Meitoic crossing-over between the X and Y chromosomes of male mice carrying the sex-reversing (Sxr) factor


In the mouse, as in many other species, the X and Y chromosomes are seen to pair end-to-end at diakinesis1, which has led to speculation as to whether chiasmata and crossing-over occur earlier in meiosis1. Arguments in favour of this have recently been presented2–4, but because of the absence of appropriate genetic and cytological markers little clear-cut evidence has been obtained. Studies with ‘sex-reversed’ (Sxr) mice5 carried out earlier this year6 have suggested that the transfer of chromatin from the Y to the X chromosome takes place during meiosis, but in this instance the interpretation was confused by the claim that X/Y Sxr mice possess two Y chromosomes, contrary to earlier reports7. We present evidence here that: (1) X/Y Sxr mice have a single abnormal Y chromosome possessing an additional dark-staining distal body; (2) during meiosis, this body is transferred by crossing-over from one chromatid of the Y to one chromatid of the X. Furthermore, closer inspection of XY bivalents in mice not carrying Sxr suggests that crossing-over is a normal feature of X–Y pairing, and may be a necessary requirement for the production of functional sperm. Details of the mode of inheritance of Sxr are given in Table 1.

Access options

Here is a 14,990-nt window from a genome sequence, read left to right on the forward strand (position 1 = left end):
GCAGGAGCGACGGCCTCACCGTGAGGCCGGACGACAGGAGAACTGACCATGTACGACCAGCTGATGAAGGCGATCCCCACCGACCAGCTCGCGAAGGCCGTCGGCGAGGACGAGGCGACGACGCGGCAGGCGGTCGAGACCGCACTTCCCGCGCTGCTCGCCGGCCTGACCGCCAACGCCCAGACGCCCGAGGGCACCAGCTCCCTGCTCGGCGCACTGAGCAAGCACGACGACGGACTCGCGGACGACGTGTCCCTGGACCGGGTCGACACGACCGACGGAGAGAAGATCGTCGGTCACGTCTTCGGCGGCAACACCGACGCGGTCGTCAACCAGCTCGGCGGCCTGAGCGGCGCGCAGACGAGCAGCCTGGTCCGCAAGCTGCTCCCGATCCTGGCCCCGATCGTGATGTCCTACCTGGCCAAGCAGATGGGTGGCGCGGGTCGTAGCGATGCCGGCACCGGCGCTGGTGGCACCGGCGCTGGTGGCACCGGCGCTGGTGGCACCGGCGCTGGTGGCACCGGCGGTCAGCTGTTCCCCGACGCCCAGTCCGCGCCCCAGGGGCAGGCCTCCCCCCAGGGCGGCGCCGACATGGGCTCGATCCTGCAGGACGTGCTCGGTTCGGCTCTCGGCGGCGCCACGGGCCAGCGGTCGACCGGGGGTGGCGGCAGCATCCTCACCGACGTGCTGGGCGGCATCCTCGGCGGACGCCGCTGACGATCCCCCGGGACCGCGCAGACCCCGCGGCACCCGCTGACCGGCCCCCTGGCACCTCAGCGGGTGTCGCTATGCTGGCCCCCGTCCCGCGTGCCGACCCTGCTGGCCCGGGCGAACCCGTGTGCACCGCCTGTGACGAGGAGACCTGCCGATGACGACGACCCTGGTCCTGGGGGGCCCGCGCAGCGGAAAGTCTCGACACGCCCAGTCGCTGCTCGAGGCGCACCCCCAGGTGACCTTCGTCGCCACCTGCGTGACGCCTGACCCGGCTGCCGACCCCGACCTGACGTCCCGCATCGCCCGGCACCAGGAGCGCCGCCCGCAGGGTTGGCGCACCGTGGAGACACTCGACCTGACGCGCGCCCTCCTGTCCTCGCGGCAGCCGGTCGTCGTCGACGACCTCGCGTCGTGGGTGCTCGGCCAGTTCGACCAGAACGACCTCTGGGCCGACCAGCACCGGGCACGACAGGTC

Rent or Buy article

Get time limited or full article access on ReadCube.


All prices are NET prices.


  1. 1

    Crewe, F. A. E. & Koller, P. C. J. Genet. 26, 359–383 (1932).

    Article  Google Scholar 

  2. 2

    Burgoyne, P. B. Hum. Genet. (in the press).

  3. 3

    Eicher, E. M. in Prospects for Sexing Mammalian Sperm (eds Amann, R. T. & Seidell, G. E.) (Colorado University Press, Boulder, 1982).

    Google Scholar 

  4. 4

    Hansmann, I. Cell 30, 331–332 (1982).

    CAS  Article  Google Scholar 

  5. 5

    Cattanach, B. M., Pollard, C. E. & Hawkes, S. G. Cytogenetics 10, 318–337 (1971).

    CAS  Article  Google Scholar 

  6. 6

    Singh, L. & Jones, K. W. Cell 28, 205–216 (1982).

    CAS  Article  Google Scholar 

  7. 7

    Lyon, M. F., Cattanach, B. M. & Charlton, H. M. in Mechanisms of Sex Differentiation in Mammals (eds Austin, C. R. & Edwards, R. G.) 329–386 (Academic, New York, 1981).

    Google Scholar 

  8. 8

    Chandley, A. C. & Fletcher, J. M. Chromosoma 81, 9–17 (1980).

    CAS  Article  Google Scholar 

  9. 9

    Evans, E. P., Burtenshaw, M. D. & Brown, B. B. Chromosoma 81, 19–26 (1980).

    CAS  Article  Google Scholar 

  10. 10

    Nesbitt, M. N. & Francke, V. Chromosoma 41, 145–158 (1973).

    CAS  Article  Google Scholar 

  11. 11

    Ford, C. E. Transplantation 4, 333–335 (1966).

    CAS  Article  Google Scholar 

  12. 12

    Moses, M. J. et al. J. Cell Biol. 79, 123a (1978).

    Google Scholar 

  13. 13

    Tres, L. L. J. Cell Sci. 25, 1–15 (1977).

    CAS  PubMed  PubMed Central  Google Scholar 

  14. 14

    Evans, E. P. & Phillips, R. J. S. Nature 256, 40–41 (1975).

    ADS  CAS  Article  Google Scholar 

  15. 15

    Fisher, G. & Lyon, M. F. Mouse News Lett. 64, 58 (1981).

    Google Scholar 

  16. 16

    Solari, A. G. Chromosoma 29, 217–236 (1970).

    CAS  Article  Google Scholar 

Download references

Author information



Rights and permissions

Reprints and Permissions

About this article

Cite this article

Evans, E., Burtenshaw, M. & Cattanach, B. Meitoic crossing-over between the X and Y chromosomes of male mice carrying the sex-reversing (Sxr) factor. Nature 300, 443–445 (1982).

Download citation

Further reading


By submitting a comment you agree to abide by our Terms and Community Guidelines. If you find something abusive or that does not comply with our terms or guidelines please flag it as inappropriate.